This structure also reflects what political scientist, Shanto Iyengar, refers to as an episodic story – one that focuses on an individual case or event. His (and others’) research tells us that when social problems are portrayed with episodic stories, non-experts are far more likely to attribute responsibility for solving the problem to the individuals portrayed – not to policy or public action.

Fortunately, Cohn includes “…and sometimes an H.” He tackles the How with highly contextualized explanations. He presents readers with a historical lens on the issue of child care, so that we have a much better understanding of how we’ve arrived at the child care we have today. He also shows how the system we’ve got was not built in ways that reflect what the science of child development tells us promotes optimal development.

The problem is that all of this great context comes after the organizing frame – the personal tragedy of Kenya Mire – has been vividly set-up; lay publics are likely to think the problem so dire, so widespread (it is titled, after all, the “Hell of American Day Care”), that the best we can hope for is that parents become more informed consumers in the child care market.

We have a presumption, from journalism and from traditional PR, that personalizing news stories about social problems will arouse public support on behalf of those portrayed. But political and framing science shows us that the opposite is true.

That’s why, in my own work, I encourage experts and advocates to work within a different narrative structure, one that answers different questions for their audience, and which makes the public or civic dimensions of issues more visible. I’ll call it, “2 W’s and always an H.” Why does this matter? What‘s the problem or challenge and How can it be solved? When you start with an explanation of Why instead of Who, you give your audience a wider lens on the issue and a stake in its resolution. This template also requires communicators to connect the dots between the problem (the What) and the solution (the How).  This doesn’t mean that you shouldn’t give real life examples of the consequences of the problem  – it just allows you to set in motion a different interpretive storyline, to paraphrase Matthew Nisbet, one that is constructed as shared, not personal, from the get-go.

 

 

On framing for emotional connection: portraits v landscapes

I came across a delightful video of local musicians from Portland, Maine that was made in honor of Playing for Change Day, a global initiative promoting music education. In it, local artists and music students are filmed (by local filmmakers!) in different locations around the city, singing a beautiful and, if I do say so myself, terribly catchy tune. [the video is embedded at the end of the post]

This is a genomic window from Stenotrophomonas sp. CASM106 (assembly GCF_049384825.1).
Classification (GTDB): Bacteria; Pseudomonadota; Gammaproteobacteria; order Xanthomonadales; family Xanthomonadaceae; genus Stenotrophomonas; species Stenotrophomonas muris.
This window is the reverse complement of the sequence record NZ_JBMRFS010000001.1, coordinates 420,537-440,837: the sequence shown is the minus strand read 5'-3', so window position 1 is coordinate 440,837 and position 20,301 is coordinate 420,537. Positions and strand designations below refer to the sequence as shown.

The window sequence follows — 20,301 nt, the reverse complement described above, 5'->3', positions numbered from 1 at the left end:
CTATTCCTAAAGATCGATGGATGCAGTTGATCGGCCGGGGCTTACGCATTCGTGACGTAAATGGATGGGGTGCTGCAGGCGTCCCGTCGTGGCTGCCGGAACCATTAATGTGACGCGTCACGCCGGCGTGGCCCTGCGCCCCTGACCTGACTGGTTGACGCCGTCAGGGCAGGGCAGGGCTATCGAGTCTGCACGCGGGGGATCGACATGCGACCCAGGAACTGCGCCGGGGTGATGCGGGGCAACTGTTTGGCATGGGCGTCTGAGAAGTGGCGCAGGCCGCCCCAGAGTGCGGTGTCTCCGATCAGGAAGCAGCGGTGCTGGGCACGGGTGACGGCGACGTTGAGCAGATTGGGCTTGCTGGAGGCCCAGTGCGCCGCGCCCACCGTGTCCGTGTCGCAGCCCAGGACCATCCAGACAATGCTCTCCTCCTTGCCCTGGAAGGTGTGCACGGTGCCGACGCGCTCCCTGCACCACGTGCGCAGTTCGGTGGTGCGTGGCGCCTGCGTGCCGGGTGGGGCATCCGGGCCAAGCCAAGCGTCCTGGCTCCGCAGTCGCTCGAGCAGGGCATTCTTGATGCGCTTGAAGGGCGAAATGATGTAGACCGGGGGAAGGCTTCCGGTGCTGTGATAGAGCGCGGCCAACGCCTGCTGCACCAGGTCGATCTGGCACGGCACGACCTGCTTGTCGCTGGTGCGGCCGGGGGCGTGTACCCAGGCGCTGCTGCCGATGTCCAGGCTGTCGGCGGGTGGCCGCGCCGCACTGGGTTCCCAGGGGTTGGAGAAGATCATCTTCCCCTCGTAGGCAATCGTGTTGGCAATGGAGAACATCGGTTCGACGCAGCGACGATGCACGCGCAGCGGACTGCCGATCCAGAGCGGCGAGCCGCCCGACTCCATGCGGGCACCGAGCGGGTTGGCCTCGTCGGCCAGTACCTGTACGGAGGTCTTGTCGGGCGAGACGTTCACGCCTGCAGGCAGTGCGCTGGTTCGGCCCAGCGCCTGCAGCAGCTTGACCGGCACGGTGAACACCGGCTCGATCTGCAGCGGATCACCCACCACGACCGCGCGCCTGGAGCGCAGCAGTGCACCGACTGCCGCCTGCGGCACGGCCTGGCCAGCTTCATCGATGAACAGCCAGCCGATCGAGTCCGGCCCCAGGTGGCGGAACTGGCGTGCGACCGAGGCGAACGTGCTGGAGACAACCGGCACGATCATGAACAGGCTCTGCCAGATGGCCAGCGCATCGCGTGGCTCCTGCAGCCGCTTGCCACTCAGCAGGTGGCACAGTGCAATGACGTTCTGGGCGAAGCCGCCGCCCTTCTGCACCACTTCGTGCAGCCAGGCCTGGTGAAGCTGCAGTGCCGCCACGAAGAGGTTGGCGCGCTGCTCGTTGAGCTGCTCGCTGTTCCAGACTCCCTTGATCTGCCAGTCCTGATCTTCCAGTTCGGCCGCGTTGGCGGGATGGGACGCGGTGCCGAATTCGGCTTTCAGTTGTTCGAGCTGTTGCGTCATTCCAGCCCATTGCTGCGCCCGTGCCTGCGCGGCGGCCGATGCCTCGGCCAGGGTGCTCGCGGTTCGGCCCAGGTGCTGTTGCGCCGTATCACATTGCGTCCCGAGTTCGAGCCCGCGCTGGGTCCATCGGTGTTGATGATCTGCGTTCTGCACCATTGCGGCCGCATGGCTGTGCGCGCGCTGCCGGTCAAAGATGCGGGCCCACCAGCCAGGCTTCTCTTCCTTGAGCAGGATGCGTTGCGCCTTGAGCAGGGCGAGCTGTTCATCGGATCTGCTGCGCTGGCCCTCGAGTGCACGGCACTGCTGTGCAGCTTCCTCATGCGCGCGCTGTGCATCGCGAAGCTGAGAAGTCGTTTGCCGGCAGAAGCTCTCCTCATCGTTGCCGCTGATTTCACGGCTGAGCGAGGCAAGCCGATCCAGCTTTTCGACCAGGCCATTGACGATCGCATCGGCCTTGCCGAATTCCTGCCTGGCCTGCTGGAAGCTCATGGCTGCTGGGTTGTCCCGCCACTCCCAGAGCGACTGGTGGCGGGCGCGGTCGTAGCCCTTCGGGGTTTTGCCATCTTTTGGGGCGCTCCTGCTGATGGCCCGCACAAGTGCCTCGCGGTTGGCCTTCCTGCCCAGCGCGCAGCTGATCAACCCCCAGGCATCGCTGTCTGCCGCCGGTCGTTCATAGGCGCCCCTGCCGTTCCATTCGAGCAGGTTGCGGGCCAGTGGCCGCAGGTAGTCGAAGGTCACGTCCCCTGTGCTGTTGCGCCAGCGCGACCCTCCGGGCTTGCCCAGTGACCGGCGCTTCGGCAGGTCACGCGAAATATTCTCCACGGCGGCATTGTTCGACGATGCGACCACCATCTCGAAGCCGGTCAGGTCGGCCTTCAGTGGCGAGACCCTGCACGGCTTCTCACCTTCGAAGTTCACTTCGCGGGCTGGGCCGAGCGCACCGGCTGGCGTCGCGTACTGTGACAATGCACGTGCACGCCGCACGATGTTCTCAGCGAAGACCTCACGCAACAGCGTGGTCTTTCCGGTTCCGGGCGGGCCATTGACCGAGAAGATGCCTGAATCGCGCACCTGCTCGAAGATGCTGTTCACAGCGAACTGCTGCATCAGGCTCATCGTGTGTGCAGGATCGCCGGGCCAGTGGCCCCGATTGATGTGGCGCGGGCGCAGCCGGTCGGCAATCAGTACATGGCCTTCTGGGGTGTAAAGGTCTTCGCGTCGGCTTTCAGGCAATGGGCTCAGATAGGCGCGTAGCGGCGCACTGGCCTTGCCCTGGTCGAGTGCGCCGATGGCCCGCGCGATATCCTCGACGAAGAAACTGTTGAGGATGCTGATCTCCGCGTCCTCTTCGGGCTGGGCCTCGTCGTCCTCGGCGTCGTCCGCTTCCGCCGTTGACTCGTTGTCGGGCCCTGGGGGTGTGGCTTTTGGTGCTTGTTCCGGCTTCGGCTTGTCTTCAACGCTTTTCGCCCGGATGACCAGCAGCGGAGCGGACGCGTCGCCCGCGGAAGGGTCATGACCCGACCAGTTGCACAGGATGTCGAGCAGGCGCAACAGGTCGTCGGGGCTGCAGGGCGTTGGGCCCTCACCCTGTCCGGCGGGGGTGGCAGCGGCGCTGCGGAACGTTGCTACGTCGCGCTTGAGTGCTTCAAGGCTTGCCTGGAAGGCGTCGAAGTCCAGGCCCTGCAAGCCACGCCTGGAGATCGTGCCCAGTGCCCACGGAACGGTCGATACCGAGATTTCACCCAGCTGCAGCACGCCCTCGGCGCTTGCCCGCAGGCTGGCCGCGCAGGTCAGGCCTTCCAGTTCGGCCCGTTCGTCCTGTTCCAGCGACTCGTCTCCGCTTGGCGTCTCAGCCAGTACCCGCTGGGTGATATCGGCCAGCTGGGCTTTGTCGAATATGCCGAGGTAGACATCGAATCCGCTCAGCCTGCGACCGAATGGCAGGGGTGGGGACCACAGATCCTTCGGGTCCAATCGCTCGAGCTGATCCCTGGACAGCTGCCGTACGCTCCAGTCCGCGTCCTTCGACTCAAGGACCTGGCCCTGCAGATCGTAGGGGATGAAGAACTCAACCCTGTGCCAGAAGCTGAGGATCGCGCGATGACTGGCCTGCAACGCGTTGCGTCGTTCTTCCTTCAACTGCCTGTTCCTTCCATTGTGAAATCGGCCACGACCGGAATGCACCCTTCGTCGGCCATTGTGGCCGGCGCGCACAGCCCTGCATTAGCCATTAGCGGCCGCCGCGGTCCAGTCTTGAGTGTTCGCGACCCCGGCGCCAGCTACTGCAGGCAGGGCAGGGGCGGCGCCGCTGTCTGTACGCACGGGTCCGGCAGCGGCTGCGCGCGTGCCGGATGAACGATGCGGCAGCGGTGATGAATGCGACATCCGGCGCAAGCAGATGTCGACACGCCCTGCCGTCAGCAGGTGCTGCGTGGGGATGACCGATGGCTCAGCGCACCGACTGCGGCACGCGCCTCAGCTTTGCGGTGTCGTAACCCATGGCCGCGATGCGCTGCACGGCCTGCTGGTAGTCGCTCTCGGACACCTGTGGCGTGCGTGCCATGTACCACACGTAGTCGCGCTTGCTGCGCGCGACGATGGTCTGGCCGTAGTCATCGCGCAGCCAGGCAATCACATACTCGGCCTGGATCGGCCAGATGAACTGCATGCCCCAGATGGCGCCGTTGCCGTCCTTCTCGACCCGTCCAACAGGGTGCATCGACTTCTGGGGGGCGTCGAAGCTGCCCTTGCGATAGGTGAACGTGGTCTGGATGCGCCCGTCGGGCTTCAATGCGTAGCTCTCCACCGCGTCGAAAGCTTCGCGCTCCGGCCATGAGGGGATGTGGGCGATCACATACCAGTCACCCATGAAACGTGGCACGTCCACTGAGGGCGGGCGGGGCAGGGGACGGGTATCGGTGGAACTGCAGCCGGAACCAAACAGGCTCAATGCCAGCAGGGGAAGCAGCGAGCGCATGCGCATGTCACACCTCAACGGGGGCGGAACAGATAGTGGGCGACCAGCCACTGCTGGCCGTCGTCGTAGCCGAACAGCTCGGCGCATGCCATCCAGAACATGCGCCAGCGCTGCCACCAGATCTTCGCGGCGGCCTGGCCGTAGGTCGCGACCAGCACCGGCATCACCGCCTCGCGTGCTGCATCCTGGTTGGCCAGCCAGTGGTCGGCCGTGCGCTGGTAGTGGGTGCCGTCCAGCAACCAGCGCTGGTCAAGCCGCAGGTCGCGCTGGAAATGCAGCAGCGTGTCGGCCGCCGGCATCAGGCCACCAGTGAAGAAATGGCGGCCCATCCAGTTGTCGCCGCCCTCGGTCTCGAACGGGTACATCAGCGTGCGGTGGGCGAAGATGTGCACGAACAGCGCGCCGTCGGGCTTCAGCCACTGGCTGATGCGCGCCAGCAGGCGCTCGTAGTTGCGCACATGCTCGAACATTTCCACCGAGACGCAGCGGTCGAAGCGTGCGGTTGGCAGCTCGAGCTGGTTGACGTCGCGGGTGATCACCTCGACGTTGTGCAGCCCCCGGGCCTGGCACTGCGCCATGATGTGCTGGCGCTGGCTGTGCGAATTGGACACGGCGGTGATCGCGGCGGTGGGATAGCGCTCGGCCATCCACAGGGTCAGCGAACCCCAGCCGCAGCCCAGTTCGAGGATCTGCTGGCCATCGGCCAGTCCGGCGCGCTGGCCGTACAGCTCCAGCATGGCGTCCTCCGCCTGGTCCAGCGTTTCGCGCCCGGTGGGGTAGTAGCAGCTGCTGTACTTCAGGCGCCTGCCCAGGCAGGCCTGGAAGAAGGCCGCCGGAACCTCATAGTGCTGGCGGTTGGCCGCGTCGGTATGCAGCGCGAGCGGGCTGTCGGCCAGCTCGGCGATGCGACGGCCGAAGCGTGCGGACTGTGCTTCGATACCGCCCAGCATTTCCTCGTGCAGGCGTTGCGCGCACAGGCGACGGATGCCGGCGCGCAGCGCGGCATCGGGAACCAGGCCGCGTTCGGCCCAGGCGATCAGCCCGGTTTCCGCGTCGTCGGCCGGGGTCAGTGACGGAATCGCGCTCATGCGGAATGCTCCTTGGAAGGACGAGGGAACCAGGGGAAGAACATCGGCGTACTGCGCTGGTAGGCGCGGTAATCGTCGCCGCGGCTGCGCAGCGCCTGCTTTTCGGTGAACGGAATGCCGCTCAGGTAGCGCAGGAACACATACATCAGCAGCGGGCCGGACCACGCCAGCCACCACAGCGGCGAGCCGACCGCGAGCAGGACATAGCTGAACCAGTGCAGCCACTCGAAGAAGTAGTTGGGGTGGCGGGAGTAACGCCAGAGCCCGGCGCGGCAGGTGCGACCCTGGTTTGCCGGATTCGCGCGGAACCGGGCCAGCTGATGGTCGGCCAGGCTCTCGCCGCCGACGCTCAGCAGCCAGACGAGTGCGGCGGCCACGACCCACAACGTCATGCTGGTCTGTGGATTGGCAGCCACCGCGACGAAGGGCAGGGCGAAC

Why am I writing about a music video on an advocacy communications blog?

Because it made me think about the power of emotions in forming impressions, something I spend a lot of time helping advocates sort out how to do effectively in their communications materials and campaigns.

A typical strategy in social issue communications is to “hook” people or get them to “emotionally connect” with an issue by telling a personal story of someone affected by, e.g.,  poverty, lack of health insurance, etc . As I’ve written before, this strategy tends to backfire because drawing a portrait obscures the landscape of situational and structural factors at play.

It struck me that this video has no problem with making an emotional connection, but it doesn’t depend on the portrait strategy. It certainly could have – it was crafted to honor a day of social action to bring music into the lives of children. One can imagine the creators opting for a personal story of a child who benefited from a particular music education program.

But the creators opted instead to characterize a landscape. The video emotionally connects by evoking values of creativity, collaboration, of mentoring young people. Further, by connecting these values quite explicitly to place, not just Portland writ large but its specific neighborhoods, parks, schools and local businesses, it communicates that these are the values we share, this is who we are. This is the landscape here.

Advocates often tell me they worry that widening the lens to show context will sacrifice emotional appeal. But landscapes aren’t impersonal, they can reflect culture. And culture is deeply felt.

I hope this video helps advocates think about other creative ways to frame the landscape – who we are as citizens and how we want to envision ourselves. Because that is really at the heart of effective issue communications.

Oh, and get this – this video was posted just a few days ago and has received over 11,000 views!

Shout out to the Maine Academy of Modern Music and its partners for this terrific work.